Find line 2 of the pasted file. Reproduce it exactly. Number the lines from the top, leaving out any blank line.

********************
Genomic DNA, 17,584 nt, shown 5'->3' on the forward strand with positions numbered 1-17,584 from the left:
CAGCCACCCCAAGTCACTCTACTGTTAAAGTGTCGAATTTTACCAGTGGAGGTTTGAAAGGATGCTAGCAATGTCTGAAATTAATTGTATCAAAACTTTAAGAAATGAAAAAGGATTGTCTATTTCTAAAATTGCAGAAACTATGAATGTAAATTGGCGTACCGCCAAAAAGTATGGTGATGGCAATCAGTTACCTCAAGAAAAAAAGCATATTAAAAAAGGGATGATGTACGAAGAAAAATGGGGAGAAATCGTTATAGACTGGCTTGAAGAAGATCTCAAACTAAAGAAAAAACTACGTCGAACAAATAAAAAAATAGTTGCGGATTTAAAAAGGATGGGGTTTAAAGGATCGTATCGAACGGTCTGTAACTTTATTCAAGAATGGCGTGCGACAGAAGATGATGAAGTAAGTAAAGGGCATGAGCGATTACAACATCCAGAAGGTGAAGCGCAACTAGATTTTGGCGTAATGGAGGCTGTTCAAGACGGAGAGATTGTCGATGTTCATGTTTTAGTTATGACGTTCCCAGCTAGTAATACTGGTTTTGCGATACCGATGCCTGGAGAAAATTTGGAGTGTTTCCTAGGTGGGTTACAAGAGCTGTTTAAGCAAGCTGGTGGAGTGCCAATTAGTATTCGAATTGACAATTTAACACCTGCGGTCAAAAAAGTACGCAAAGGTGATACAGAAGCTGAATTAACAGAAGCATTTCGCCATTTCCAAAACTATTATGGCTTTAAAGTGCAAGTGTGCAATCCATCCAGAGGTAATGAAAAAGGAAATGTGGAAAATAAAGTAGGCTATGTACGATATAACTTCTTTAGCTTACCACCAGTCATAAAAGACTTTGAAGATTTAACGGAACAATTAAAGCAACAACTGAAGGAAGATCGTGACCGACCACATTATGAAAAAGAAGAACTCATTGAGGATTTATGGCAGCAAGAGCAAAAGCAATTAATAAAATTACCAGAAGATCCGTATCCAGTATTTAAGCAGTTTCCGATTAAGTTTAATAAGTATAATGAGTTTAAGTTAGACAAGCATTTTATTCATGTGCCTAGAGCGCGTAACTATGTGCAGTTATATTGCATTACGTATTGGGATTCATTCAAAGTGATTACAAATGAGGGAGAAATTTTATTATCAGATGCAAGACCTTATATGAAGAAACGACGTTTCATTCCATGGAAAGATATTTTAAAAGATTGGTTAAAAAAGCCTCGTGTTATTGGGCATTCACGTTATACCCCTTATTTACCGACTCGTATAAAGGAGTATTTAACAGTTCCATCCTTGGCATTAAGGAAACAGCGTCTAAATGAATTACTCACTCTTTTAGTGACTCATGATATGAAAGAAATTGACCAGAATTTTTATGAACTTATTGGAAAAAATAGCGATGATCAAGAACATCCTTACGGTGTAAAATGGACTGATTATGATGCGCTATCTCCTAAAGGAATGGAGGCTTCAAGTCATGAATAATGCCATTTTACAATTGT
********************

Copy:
CAGCCACCCCAAGTCACTCTACTGTTAAAGTGTCGAATTTTACCAGTGGAGGTTTGAAAGGATGCTAGCAATGTCTGAAATTAATTGTATCAAAACTTTAAGAAATGAAAAAGGATTGTCTATTTCTAAAATTGCAGAAACTATGAATGTAAATTGGCGTACCGCCAAAAAGTATGGTGATGGCAATCAGTTACCTCAAGAAAAAAAGCATATTAAAAAAGGGATGATGTACGAAGAAAAATGGGGAGAAATCGTTATAGACTGGCTTGAAGAAGATCTCAAACTAAAGAAAAAACTACGTCGAACAAATAAAAAAATAGTTGCGGATTTAAAAAGGATGGGGTTTAAAGGATCGTATCGAACGGTCTGTAACTTTATTCAAGAATGGCGTGCGACAGAAGATGATGAAGTAAGTAAAGGGCATGAGCGATTACAACATCCAGAAGGTGAAGCGCAACTAGATTTTGGCGTAATGGAGGCTGTTCAAGACGGAGAGATTGTCGATGTTCATGTTTTAGTTATGACGTTCCCAGCTAGTAATACTGGTTTTGCGATACCGATGCCTGGAGAAAATTTGGAGTGTTTCCTAGGTGGGTTACAAGAGCTGTTTAAGCAAGCTGGTGGAGTGCCAATTAGTATTCGAATTGACAATTTAACACCTGCGGTCAAAAAAGTACGCAAAGGTGATACAGAAGCTGAATTAACAGAAGCATTTCGCCATTTCCAAAACTATTATGGCTTTAAAGTGCAAGTGTGCAATCCATCCAGAGGTAATGAAAAAGGAAATGTGGAAAATAAAGTAGGCTATGTACGATATAACTTCTTTAGCTTACCACCAGTCATAAAAGACTTTGAAGATTTAACGGAACAATTAAAGCAACAACTGAAGGAAGATCGTGACCGACCACATTATGAAAAAGAAGAACTCATTGAGGATTTATGGCAGCAAGAGCAAAAGCAATTAATAAAATTACCAGAAGATCCGTATCCAGTATTTAAGCAGTTTCCGATTAAGTTTAATAAGTATAATGAGTTTAAGTTAGACAAGCATTTTATTCATGTGCCTAGAGCGCGTAACTATGTGCAGTTATATTGCATTACGTATTGGGATTCATTCAAAGTGATTACAAATGAGGGAGAAATTTTATTATCAGATGCAAGACCTTATATGAAGAAACGACGTTTCATTCCATGGAAAGATATTTTAAAAGATTGGTTAAAAAAGCCTCGTGTTATTGGGCATTCACGTTATACCCCTTATTTACCGACTCGTATAAAGGAGTATTTAACAGTTCCATCCTTGGCATTAAGGAAACAGCGTCTAAATGAATTACTCACTCTTTTAGTGACTCATGATATGAAAGAAATTGACCAGAATTTTTATGAACTTATTGGAAAAAATAGCGATGATCAAGAACATCCTTACGGTGTAAAATGGACTGATTATGATGCGCTATCTCCTAAAGGAATGGAGGCTTCAAGTCATGAATAATGCCATTTTACAATTGT